When we first got the itinerary for this trip and I saw that we were going to go to Giverny I was very excited! Being such a huge fan of Monet’s works, it was a goal of mine to see his garden and the lily pond that inspired his famous series “Les Nymphéas” that we were able to see at the musee de l’orangerie a week ago. It was quite a trip to get to Normandy, first we had to take the metro from our homestay, then we all met up and took a train to Vernon, and then we took a shuttle to Giverny. For me though, the traveling was worth it!
We had a tour guide who led us through the gardens first. There are two gardens, the water garden and the flower garden, and we started by walking through the water garden first. It definitely lived up to my expectations! We walked along a river that was next to a forest of bamboo. Then we crossed over to get to the main area of this garden where the infamous water lily pond and Japanese bridge is. The pictures really don’t do it justice it was beautiful. We learned also that Monet didn’t create this garden at first with the intention of painting it. The flower garden was more designed for painting, however as we know, Monet does eventually start painting the water garden, specifically the water lilies and the Japanese bridge.
We also learned that Monet moved to Giverny because he was attracted to the constantly changing light, which we saw first hand. It was a beautiful day and it’s true that one second it was almost blindingly bright, and the next the light dimmed when the clouds moved. Monet was very interested in capturing this change in light in his paintings which is why he would create many series that focused on one place or thing during different weather, time of day, and season.
Our tour guide also talked to us more about Monet’s life at Giverny. When he first arrived he did not have a lot of money, as his paintings where not popular with the french people at all. So, at first he worked in the gardens himself. Eventually, with the help of art dealer Paul Durand-Ruel and Mary Cassatt, an American Impressionist artist, Monet’s works were sold to Americans who, unlike the french, were huge fans of impressionist works.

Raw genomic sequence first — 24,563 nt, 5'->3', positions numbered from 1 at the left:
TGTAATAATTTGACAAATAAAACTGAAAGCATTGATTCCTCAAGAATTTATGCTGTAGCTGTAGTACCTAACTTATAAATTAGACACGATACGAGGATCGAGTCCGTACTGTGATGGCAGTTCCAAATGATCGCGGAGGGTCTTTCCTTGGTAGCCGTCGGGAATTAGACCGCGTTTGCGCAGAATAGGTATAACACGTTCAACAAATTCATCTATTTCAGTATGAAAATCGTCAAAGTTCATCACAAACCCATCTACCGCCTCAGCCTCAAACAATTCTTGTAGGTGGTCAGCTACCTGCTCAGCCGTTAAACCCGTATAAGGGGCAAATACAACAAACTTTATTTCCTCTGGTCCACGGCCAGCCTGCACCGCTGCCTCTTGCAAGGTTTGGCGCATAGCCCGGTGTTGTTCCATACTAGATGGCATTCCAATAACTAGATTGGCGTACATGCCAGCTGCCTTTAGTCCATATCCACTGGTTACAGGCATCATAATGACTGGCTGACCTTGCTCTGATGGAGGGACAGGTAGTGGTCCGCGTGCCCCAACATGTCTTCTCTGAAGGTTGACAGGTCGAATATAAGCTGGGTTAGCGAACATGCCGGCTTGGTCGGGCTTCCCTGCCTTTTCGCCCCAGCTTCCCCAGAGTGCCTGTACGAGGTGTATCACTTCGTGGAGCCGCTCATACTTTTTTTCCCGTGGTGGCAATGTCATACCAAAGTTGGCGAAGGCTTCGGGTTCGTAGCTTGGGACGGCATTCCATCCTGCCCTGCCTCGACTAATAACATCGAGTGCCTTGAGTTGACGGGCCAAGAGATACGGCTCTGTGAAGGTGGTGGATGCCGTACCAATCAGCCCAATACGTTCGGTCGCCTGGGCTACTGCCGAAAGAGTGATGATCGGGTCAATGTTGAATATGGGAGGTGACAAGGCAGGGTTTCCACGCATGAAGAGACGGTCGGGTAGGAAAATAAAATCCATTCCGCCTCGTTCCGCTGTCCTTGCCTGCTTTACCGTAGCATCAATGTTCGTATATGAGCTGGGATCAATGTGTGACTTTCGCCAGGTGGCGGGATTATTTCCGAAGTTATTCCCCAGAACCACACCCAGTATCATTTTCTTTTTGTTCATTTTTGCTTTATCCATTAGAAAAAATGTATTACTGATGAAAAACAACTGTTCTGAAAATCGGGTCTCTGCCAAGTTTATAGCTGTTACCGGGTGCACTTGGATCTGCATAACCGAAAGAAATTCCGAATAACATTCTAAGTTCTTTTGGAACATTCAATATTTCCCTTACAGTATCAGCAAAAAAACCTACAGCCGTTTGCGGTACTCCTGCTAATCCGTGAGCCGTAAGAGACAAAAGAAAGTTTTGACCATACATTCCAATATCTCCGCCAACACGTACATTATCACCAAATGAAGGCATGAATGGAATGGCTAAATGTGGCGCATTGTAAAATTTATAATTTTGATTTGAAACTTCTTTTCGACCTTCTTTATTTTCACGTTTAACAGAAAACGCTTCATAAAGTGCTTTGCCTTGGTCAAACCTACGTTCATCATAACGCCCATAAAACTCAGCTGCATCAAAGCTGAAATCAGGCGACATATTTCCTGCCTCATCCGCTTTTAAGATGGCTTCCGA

He quickly garnered a lot of success and became quite rich. So, he was able to hire workers to help with his garden. He had around seven other people helping him at one point. Today, there are ten full time gardeners, as well as volunteers who maintain the two gardens.
We made our way to the second garden which was filled with various different kinds of flowers, with butterflies and honey bees flying all around, and the house at the far edge of the garden. The main path through the garden to the house has beautiful green arches that frame the house and pull the garden together.
Inside the house we saw replicas of Monet’s vast collection of Japanese wood block prints. These prints were very popular among impressionists and their compositions, including a lot of interesting diagonals and odd croppings, influences a lot of impressionist works. We also saw Monet’s bright yellow dining room. We were told that the room was painted so bright in order to better show off his Japanese wood block prints.
It was amazing that I was able to see the place that inspired so many of Monet’s most famous works. And I can definitely say our trip to Giverny was a very memorable one!!